Loss

January 8th, 2015 § 0 comments

Today I took down the STOLEN BIKE sign from the barren pole to which it was last seen chained. I left it up for two weeks, without much hope that the vague description (BLACK DAILY 01 COVERED IN STICKERS) would yield any reports. Rather I posted the sign as a warning to other bike riders—shit still gets stolen. Every day I’m not mugged, I am one day closer to my inevitable mugging. Every evening, I chained my bike up and each subsequent morning it was still chained there gave me a false sense of security. The safety of my bike isn’t with compound interest—it’s a daily reprieve. The same goes for living here. The only guarantee is change.

There is an interesting gap in my reflexive comprehension when something significant has gone missing. When I’m walking to work, and I see a dog approaching, I think “perhaps this is my dog,” though I know logically that’s impossible. She’s at home, right where I left her. And the chances that the very person approaching me en route to my job not only stole her from my apartment, but also managed to lap me are statistically near impossible. But still, that is the initial thought. That same thinking searches for my bike among the thousands chained to poles, fences, racks, railings and scaffolding I pass by. Similarly, I search every man and woman I encounter, desperate to not miss a potential partner among the crowd. It’s hard to shake myself into the second and third thought, grounded in infinitely more logic: “My bike/dog/partner is not here.” The needle begins to skip and I seek an explanation that makes sense: How is my dog approaching me? Will I see my bike back where I saw it last? Where is my love? I imagine there will be some recognition, as there would be if I were to see my dog walking with another. She would strain against her leash, attempting to leap at me in a frenzied greeting. My bike would be slightly less recognizable perhaps, stickers peeled off, all evidence of previous possession erased—but I would know, in a gut sense. As for the woman of my dreams, I would know her before I knew her. But all stories can be untold: my dog could forget me; my bike could be completely redone; my love could be seeking someone else or no one at all. The city is erased each day and redrawn. All that I seek is seeking too.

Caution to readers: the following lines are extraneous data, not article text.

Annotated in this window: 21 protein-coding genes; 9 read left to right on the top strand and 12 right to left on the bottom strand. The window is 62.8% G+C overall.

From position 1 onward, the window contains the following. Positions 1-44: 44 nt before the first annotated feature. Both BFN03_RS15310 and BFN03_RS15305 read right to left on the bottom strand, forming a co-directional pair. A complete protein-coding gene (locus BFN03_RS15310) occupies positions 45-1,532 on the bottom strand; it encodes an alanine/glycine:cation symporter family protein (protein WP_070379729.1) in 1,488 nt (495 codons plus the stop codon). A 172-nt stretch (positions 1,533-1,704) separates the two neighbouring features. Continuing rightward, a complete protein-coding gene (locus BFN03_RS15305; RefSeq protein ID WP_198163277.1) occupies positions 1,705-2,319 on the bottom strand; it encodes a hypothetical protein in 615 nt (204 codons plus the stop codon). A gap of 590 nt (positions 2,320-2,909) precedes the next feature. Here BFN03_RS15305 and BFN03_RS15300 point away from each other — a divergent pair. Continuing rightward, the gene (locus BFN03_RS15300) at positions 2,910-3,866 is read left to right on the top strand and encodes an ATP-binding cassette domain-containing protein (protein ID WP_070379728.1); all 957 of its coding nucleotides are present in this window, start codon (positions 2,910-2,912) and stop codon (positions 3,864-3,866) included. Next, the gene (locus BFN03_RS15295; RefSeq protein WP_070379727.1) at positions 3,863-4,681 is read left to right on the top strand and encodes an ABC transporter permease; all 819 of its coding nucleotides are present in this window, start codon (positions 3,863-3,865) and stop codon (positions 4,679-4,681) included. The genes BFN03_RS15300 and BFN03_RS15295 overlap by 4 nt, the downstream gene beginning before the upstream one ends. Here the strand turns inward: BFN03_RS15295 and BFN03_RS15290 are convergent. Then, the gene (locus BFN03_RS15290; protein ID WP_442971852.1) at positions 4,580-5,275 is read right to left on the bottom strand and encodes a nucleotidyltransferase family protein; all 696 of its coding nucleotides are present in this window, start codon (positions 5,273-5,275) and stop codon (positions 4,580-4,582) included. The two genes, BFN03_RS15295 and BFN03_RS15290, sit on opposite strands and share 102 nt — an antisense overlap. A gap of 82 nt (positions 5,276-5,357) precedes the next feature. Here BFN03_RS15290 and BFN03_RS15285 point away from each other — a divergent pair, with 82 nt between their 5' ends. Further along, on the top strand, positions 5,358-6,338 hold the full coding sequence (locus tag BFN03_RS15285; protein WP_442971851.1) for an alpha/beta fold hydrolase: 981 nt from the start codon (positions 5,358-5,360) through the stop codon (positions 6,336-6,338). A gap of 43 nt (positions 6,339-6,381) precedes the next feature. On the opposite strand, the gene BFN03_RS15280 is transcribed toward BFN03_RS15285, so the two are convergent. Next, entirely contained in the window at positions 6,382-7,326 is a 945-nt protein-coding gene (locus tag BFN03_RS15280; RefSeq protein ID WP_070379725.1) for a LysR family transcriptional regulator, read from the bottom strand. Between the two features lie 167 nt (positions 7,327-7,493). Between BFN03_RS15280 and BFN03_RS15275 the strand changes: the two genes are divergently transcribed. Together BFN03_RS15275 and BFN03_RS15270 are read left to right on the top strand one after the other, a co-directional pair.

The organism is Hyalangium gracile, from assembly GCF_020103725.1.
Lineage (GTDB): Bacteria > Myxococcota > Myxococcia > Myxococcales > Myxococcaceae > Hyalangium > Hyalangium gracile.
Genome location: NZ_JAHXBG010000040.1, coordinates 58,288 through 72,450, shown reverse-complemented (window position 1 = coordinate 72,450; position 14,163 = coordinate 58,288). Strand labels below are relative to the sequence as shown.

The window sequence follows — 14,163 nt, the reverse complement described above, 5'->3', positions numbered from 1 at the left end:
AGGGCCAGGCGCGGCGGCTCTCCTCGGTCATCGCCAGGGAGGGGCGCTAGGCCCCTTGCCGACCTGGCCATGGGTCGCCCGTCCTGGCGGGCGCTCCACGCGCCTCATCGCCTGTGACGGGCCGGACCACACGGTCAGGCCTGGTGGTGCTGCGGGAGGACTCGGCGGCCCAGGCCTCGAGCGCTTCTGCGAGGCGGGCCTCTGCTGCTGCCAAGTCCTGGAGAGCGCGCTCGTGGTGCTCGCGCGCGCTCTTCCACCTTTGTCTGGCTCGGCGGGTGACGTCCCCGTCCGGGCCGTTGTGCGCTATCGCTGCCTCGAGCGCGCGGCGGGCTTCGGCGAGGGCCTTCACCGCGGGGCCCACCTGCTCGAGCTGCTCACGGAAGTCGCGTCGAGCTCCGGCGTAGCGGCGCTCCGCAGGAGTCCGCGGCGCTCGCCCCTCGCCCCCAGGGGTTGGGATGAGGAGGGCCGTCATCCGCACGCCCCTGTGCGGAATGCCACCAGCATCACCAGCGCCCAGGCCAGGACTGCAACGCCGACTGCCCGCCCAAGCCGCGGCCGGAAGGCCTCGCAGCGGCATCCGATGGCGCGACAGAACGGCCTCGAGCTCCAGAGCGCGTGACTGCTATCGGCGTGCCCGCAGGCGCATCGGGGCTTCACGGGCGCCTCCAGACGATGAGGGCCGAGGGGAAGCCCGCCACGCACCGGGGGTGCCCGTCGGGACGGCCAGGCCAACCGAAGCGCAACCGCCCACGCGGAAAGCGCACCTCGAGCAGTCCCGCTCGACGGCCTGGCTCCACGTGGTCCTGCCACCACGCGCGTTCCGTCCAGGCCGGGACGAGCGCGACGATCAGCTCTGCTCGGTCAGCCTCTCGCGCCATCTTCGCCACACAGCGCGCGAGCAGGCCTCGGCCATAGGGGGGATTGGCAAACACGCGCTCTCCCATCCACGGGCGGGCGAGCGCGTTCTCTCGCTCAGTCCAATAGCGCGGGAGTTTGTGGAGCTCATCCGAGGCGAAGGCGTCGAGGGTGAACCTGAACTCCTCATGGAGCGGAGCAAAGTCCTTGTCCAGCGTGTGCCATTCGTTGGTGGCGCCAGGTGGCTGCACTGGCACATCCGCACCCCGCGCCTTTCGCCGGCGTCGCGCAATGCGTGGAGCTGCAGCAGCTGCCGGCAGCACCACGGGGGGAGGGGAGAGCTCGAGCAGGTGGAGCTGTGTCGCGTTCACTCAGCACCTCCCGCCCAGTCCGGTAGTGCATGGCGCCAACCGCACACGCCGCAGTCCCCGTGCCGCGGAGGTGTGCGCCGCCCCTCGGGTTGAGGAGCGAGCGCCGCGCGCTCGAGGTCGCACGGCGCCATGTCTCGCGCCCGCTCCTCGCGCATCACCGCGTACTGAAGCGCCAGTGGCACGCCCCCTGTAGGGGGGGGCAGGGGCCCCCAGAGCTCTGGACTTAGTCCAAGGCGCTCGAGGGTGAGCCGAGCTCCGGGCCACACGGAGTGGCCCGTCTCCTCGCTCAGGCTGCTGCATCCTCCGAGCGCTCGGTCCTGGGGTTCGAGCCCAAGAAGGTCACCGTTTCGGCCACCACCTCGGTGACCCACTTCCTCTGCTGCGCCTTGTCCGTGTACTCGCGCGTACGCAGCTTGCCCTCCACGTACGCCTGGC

So what is it I seek? I seek a life that suspends boundaries. One where the moment is a little deeper than it is now; where edges are slightly more flexible. One where I could come face to face with my bike and its thief and say, “It’s alright, I understand.” One where I could whisper in my future partner’s ear and say “Ready when you are” and then neither one of us gets to decide when we’re ready. One where I can watch two lives unfold at once. One where drums beat to footsteps and significant moments replay on the walls of our homes.

When we lose something that can’t be recovered, we must learn how to live with the loss. It’s just a bike, I know. But I’ve had little practice in the art of losing. Things and people somehow have a way of finding themselves back in my path. I know for certain I will have practice. I will lose my mind. My time. My mother. My father. The use of my arms and legs. I will lose friends. I will lose my dog. I will lose at winning. I will lose my money and my property. I will lose my job. And my life. I will lose things I don’t have yet. And I will find things already lost. The order in which these events will occur is unknown. But they spin around all of us, a roulette of loss.

When. When. When. When will I sink my teeth into life and taste only ash? Each morning, I am one day closer to loss and one day further away from lost.

Last night I dreamt that my bike was waiting for me downstairs, chained to the NO PARKING MON-FRI sign it was stolen from. There is something comforting in knowing that it takes two to lose, and two to be found again.

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